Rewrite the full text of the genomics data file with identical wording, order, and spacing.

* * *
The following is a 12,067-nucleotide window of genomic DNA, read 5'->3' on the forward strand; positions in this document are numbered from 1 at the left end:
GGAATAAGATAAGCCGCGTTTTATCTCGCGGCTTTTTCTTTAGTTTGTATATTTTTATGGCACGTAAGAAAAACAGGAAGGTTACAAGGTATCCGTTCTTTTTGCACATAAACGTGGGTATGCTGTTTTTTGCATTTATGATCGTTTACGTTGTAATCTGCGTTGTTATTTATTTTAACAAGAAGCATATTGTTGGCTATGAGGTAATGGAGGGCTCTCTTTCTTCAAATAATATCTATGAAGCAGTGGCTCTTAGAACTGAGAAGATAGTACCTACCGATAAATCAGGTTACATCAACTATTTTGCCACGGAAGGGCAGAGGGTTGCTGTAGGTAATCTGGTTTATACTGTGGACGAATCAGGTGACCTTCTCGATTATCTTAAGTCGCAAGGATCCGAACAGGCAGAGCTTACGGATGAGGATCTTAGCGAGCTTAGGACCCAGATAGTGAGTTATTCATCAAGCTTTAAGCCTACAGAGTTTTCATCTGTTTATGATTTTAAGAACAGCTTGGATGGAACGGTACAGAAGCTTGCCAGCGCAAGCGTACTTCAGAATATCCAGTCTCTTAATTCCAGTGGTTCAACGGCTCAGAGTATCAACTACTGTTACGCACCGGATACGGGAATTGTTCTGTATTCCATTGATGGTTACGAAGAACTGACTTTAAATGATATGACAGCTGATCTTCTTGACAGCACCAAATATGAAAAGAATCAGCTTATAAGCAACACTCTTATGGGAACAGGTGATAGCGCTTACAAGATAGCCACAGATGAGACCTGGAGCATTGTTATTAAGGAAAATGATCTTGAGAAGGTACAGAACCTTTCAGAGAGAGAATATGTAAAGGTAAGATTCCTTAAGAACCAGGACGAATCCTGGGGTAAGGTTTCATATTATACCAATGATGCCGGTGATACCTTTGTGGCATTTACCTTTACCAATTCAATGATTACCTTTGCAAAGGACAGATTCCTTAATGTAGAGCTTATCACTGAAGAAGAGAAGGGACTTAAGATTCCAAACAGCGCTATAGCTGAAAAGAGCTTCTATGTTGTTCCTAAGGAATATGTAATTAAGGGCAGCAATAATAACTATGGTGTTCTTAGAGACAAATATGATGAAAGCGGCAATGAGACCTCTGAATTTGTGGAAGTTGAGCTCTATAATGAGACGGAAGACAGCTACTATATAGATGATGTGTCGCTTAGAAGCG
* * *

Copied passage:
The following is a 12,067-nucleotide window of genomic DNA, read 5'->3' on the forward strand; positions in this document are numbered from 1 at the left end:
GGAATAAGATAAGCCGCGTTTTATCTCGCGGCTTTTTCTTTAGTTTGTATATTTTTATGGCACGTAAGAAAAACAGGAAGGTTACAAGGTATCCGTTCTTTTTGCACATAAACGTGGGTATGCTGTTTTTTGCATTTATGATCGTTTACGTTGTAATCTGCGTTGTTATTTATTTTAACAAGAAGCATATTGTTGGCTATGAGGTAATGGAGGGCTCTCTTTCTTCAAATAATATCTATGAAGCAGTGGCTCTTAGAACTGAGAAGATAGTACCTACCGATAAATCAGGTTACATCAACTATTTTGCCACGGAAGGGCAGAGGGTTGCTGTAGGTAATCTGGTTTATACTGTGGACGAATCAGGTGACCTTCTCGATTATCTTAAGTCGCAAGGATCCGAACAGGCAGAGCTTACGGATGAGGATCTTAGCGAGCTTAGGACCCAGATAGTGAGTTATTCATCAAGCTTTAAGCCTACAGAGTTTTCATCTGTTTATGATTTTAAGAACAGCTTGGATGGAACGGTACAGAAGCTTGCCAGCGCAAGCGTACTTCAGAATATCCAGTCTCTTAATTCCAGTGGTTCAACGGCTCAGAGTATCAACTACTGTTACGCACCGGATACGGGAATTGTTCTGTATTCCATTGATGGTTACGAAGAACTGACTTTAAATGATATGACAGCTGATCTTCTTGACAGCACCAAATATGAAAAGAATCAGCTTATAAGCAACACTCTTATGGGAACAGGTGATAGCGCTTACAAGATAGCCACAGATGAGACCTGGAGCATTGTTATTAAGGAAAATGATCTTGAGAAGGTACAGAACCTTTCAGAGAGAGAATATGTAAAGGTAAGATTCCTTAAGAACCAGGACGAATCCTGGGGTAAGGTTTCATATTATACCAATGATGCCGGTGATACCTTTGTGGCATTTACCTTTACCAATTCAATGATTACCTTTGCAAAGGACAGATTCCTTAATGTAGAGCTTATCACTGAAGAAGAGAAGGGACTTAAGATTCCAAACAGCGCTATAGCTGAAAAGAGCTTCTATGTTGTTCCTAAGGAATATGTAATTAAGGGCAGCAATAATAACTATGGTGTTCTTAGAGACAAATATGATGAAAGCGGCAATGAGACCTCTGAATTTGTGGAAGTTGAGCTCTATAATGAGACGGAAGACAGCTACTATATAGATGATGTGTCGCTTAGAAGCG